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How Will Meta Accounts Switch Up VR Privacy?

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Meta Platforms announced on Thursday it will offer Meta-exclusive accounts for virtual reality (VR) users in a bid to provide a united platform for the Metaverse, it was announced on Thursday.

The new Meta account setup will allow users to log into their devices rather than manage social media accounts currently under Facebook logins. The move aims to represent a user’s “social presence in VR and other surfaces where you use your meta Horizon profile, like the web,” the company explained.

Meta Horizon profiles will serve as a hub for customising avatars, usernames, and storing key data, as well as linking to Facebook or Instagram when needed. Current Oculus accounts will remain active until the beginning of January next year, requiring a shift to Meta accounts immediately after.

Doing so will facilitate “connected experiences” such as integrating Instagram, Messenger, or Facebook for gaming. The platform’s Account Centre allows users to manage all accounts and connected experiences for Meta devices, accessible via the Oculus Mobile App, headsets, and the main website.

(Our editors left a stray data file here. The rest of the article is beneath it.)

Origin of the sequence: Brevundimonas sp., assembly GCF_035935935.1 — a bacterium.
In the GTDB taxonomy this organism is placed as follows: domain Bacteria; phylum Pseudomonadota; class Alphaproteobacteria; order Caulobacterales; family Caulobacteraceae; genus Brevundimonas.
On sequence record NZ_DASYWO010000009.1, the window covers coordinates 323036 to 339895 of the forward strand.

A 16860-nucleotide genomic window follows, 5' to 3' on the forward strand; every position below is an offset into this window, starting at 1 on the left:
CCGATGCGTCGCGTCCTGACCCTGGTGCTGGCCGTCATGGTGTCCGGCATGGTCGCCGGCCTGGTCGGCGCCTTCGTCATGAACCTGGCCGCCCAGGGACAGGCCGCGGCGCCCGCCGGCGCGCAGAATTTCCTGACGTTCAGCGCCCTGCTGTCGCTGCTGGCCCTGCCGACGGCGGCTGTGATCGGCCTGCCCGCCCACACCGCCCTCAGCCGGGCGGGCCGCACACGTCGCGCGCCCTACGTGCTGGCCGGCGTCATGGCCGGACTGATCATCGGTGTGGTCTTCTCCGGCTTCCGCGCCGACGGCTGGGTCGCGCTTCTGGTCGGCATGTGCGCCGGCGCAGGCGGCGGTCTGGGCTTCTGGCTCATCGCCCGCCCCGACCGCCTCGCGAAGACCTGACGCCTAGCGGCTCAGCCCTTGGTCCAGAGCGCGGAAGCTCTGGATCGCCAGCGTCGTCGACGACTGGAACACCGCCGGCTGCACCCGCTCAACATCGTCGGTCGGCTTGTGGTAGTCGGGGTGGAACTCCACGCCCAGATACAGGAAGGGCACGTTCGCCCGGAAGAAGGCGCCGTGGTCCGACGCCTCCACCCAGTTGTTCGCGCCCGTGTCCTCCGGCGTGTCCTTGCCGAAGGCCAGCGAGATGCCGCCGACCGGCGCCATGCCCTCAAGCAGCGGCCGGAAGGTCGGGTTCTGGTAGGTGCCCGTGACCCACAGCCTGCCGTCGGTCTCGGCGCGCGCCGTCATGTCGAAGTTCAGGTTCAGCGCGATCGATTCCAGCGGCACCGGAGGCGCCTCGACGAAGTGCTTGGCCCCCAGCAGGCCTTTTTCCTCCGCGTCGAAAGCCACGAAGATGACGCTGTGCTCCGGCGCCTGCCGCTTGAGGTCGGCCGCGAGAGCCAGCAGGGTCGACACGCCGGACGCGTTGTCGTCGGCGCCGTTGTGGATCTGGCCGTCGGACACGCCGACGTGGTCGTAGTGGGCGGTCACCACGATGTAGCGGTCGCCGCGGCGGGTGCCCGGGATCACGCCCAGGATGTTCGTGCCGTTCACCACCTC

Meta account holders can also use a personal or business email address across all platforms via the Accounts Centre hub, which will include data such as email address, phone, name, payment and data of birth to verify users are aged 13 or older.

The plans come after receiving feedback from Quest users, leading to the structural change. Andrew Bosworth, Meta’s Vice-President of AR/VR, announced last year following the Connect Event in October his firm would change its login policy “sometime next year” based on user feedback.

The Menlo Park-based tech giant also unified its Horizon Worlds and Venues platforms in May to streamline its collaborative services. Meta deployed its latest metaverse services last month.

It also added parental controls aimed at boosting security for users, namely after the company was hit with a massive scandal following the death of a young woman and a subsequent metaverse incident where an executive beta tester was virtually assaulted by anonymous users, triggering security changes.

 

 

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